By Jesse Duarte

Developers of the 45-unit Magnolia Oaks subdivision have less than two months to resolve the problems that plague the proposal.

The St. Helena City Council agreed Tuesday to continue their discussion to give developers time to wrangle with access issues and make the project less intrusive to neighbors.

“You’ve got three people here who’d be willing to support this project if you work out a couple issues,” Councilmember Eric Sklar told developer Nick Rossi, referring to problems with access, affordability details and the location of water tanks on the site.

Fair offer sought
One year after being filed with the city, the project’s biggest hurdle is still securing a second access to the site. El Bonita Avenue is the only access to the existing homes on El Bonita and the Lugo Park subdivision to the west. Magnolia Oaks developers have been struggling to acquire a second access road south to Sulphur Springs Avenue, but negotiations have been unsuccessful.

The planning commission agreed March 6 that a strip of property west of Zumwalt Ford, owned by Scott and Karen Zumwalt, would be the best site for such a road. The construction of the road is now a required mitigation measure for the property.

Scott Zumwalt told the council he was disappointed by Magnolia Oaks developer Nick Rossi’s prior statements to the council and the Star regarding the negotiations. Zumwalt has placed his attorneys in charge of the negotiations, but he told the council he is still open to a fair offer on his property.

The developers plan to use the Zumwalt property not only for an access road to Sulphur Springs, but also for four affordable units that would be built during the second of the project’s three phases.

Since the road is a required mitigation measure, the city would have to acquire the land itself through purchase or “condemnation” — the exercising of eminent domain powers — within 120 days of approving the project if the developers are unable to acquire it themselves. The cost of the purchase would be passed on to the developers.

Sklar said he hoped the developers and Zumwalt would reach an agreement soon. “If not, I think eminent domain is a fair and reasonable way to get a fair price for the property,” he said.

Zumwalt referred the council’s questions regarding eminent domain to his attorneys.

Not all councilmembers were enthused about the prospect of eminent domain.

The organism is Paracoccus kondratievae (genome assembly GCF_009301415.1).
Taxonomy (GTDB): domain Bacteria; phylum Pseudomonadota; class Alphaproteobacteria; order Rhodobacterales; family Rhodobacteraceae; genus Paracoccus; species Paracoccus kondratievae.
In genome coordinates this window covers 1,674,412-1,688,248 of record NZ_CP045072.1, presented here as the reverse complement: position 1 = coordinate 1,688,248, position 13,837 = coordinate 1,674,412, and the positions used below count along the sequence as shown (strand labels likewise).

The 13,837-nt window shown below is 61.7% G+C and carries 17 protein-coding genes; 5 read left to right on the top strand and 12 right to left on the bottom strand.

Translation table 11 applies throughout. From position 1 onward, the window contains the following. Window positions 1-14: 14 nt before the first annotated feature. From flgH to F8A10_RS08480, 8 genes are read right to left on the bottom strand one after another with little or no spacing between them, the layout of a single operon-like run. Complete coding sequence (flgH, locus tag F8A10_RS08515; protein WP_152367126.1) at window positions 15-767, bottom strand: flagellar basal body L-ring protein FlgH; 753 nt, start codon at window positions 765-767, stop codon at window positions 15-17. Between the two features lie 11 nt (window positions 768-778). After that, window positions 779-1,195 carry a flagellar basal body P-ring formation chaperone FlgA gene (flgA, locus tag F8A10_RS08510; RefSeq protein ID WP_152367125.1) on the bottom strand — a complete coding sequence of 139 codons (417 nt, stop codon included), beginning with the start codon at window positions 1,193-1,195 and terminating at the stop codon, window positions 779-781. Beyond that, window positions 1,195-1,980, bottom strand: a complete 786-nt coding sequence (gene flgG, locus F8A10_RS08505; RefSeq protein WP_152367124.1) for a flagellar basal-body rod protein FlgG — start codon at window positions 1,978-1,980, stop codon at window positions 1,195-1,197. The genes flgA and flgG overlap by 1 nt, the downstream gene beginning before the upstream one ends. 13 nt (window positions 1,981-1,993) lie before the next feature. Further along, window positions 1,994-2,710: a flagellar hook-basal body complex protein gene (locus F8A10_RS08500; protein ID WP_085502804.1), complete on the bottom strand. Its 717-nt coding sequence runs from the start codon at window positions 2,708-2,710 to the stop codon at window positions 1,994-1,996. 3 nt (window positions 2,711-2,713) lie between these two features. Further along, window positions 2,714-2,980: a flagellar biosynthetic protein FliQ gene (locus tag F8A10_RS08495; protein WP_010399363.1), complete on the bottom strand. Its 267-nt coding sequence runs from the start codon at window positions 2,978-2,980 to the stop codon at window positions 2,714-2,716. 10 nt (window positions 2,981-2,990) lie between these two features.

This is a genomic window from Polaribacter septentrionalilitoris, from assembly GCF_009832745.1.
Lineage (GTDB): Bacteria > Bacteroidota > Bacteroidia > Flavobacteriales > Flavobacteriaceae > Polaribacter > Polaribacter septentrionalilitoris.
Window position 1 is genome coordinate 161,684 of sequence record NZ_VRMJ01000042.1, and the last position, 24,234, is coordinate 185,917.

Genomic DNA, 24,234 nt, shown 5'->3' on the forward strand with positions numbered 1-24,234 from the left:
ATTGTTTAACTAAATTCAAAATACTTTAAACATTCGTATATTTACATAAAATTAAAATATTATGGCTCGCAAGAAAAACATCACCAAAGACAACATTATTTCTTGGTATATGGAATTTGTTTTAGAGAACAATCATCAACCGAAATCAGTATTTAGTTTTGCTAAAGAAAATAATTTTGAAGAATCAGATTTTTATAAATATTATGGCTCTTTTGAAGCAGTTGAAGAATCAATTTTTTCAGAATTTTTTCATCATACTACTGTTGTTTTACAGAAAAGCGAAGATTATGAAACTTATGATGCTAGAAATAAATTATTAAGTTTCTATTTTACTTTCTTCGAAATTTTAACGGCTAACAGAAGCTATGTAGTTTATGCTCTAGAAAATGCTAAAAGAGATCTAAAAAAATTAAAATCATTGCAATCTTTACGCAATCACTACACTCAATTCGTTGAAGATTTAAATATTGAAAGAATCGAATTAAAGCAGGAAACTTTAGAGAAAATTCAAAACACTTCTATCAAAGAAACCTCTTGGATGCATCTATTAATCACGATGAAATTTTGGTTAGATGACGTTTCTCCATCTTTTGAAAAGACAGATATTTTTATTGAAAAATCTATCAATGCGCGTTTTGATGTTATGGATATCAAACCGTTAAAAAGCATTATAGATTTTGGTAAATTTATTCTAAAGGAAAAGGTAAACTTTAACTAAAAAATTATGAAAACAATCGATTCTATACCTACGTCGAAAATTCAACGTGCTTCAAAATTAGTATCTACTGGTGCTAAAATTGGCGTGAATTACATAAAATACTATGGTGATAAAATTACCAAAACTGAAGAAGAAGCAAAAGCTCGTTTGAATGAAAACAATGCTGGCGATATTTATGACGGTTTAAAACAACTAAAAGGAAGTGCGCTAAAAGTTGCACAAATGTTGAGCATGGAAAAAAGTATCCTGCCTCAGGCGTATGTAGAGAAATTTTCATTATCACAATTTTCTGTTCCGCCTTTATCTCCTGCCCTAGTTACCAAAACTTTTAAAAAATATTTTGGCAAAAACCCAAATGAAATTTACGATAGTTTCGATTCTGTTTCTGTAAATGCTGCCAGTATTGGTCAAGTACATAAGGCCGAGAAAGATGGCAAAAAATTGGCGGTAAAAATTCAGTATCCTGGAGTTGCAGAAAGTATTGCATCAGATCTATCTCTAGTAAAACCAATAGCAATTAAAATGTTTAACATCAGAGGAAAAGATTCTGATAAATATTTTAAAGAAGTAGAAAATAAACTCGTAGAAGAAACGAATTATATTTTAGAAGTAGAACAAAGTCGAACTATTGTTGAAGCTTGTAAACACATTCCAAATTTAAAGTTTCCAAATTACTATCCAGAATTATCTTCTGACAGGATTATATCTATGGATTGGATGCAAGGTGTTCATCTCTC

“This is St. Helena. This is a friendly town. We do friendly deals all the time,” said Councilmember Michael Novak. “I don’t believe in eminent domain and it’s something I would not vote on.”

“By approving it we’re putting ourselves in a box where we have to condemn the property,” said Mayor Del Britton. It would be “foolish” to approve the project before the developers have acquired the land, he said.

Signal would delay traffic
Other required traffic mitigation measures include left-turn pockets on Main Street, Vintage Avenue and El Bonita. Several project neighbors have proposed installing a traffic light at the El Bonita/Main intersection, but a traffic study found that signalization would increase travel time on Main Street by 36 seconds for northbound traffic and 47 seconds for southbound traffic.

Councilmembers were pleased that 18 of the project’s 45 units — 40 percent — would be affordable, including two single-family homes, 10 apartments and six second units above garages. However, Sklar said the city would have to find a way to make all those units permanently affordable.

The two units’ affordability is crucial because without them the project would not be 40 percent affordable, and would become ineligible for the stash of building permits set aside by the city for such projects.

No water capacity
Britton’s and Novak’s opposition was based largely on the project’s sewer and water demands.

Developers would be required to furnish the city with an aerator at the wastewater treatment plant, which is expected to offset the sewer demand created by the new units. Its water demand would be mitigated by an on-site landscape irrigation well.

“How we could do this just boggles my mind,” Britton said. “We need the affordable housing, but we need it when we can support it. We can’t support it now from either a sewer or water perspective.”

“We’re in Phase II already,” said Novak, referring to the city’s water restrictions. “We don’t have … the water capacity to let this go through.”

Britton said the project’s mitigation measures were inadequate, and questioned why its impacts had been analyzed with a mitigated negative declaration rather than a full environmental impact report.

Novak shared Britton’s concern, saying the project should have triggered an EIR.

Councilmembers also criticized the developers’ placement of two water storage tanks. Adrianna Martin, speaking on behalf of her father Carlos, said the tanks would be an eyesore for her father’s nearby property. Councilmembers agreed, and told developers to find a better place for the tanks.

Councilmembers praised other aspects of the project’s design, including its preservation of 90 percent of the 133 oak trees dotting the 5.86-acre property.

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